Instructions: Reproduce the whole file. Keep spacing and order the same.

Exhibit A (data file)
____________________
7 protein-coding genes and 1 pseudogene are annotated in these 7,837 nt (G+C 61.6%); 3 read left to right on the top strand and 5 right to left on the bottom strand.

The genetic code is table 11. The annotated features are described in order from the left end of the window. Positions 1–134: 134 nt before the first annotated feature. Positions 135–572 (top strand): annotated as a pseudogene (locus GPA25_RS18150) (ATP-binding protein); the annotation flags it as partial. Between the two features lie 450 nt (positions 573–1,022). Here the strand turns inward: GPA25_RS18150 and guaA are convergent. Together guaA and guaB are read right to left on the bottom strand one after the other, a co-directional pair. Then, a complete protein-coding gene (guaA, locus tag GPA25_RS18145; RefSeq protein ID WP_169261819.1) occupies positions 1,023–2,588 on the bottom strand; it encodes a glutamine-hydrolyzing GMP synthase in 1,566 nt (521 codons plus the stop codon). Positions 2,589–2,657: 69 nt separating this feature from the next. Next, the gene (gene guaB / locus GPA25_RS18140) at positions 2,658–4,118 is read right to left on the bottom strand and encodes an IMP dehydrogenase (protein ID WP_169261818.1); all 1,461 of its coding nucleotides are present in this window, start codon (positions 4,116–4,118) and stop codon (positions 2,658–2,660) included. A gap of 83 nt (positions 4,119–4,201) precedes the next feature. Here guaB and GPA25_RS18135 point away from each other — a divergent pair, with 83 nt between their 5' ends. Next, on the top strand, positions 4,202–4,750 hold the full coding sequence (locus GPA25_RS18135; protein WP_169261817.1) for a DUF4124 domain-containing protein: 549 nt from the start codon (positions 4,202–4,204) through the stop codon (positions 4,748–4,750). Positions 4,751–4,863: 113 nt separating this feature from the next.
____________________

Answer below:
7 protein-coding genes and 1 pseudogene are annotated in these 7,837 nt (G+C 61.6%); 3 read left to right on the top strand and 5 right to left on the bottom strand.

The genetic code is table 11. The annotated features are described in order from the left end of the window. Positions 1–134: 134 nt before the first annotated feature. Positions 135–572 (top strand): annotated as a pseudogene (locus GPA25_RS18150) (ATP-binding protein); the annotation flags it as partial. Between the two features lie 450 nt (positions 573–1,022). Here the strand turns inward: GPA25_RS18150 and guaA are convergent. Together guaA and guaB are read right to left on the bottom strand one after the other, a co-directional pair. Then, a complete protein-coding gene (guaA, locus tag GPA25_RS18145; RefSeq protein ID WP_169261819.1) occupies positions 1,023–2,588 on the bottom strand; it encodes a glutamine-hydrolyzing GMP synthase in 1,566 nt (521 codons plus the stop codon). Positions 2,589–2,657: 69 nt separating this feature from the next. Next, the gene (gene guaB / locus GPA25_RS18140) at positions 2,658–4,118 is read right to left on the bottom strand and encodes an IMP dehydrogenase (protein ID WP_169261818.1); all 1,461 of its coding nucleotides are present in this window, start codon (positions 4,116–4,118) and stop codon (positions 2,658–2,660) included. A gap of 83 nt (positions 4,119–4,201) precedes the next feature. Here guaB and GPA25_RS18135 point away from each other — a divergent pair, with 83 nt between their 5' ends. Next, on the top strand, positions 4,202–4,750 hold the full coding sequence (locus GPA25_RS18135; protein WP_169261817.1) for a DUF4124 domain-containing protein: 549 nt from the start codon (positions 4,202–4,204) through the stop codon (positions 4,748–4,750). Positions 4,751–4,863: 113 nt separating this feature from the next.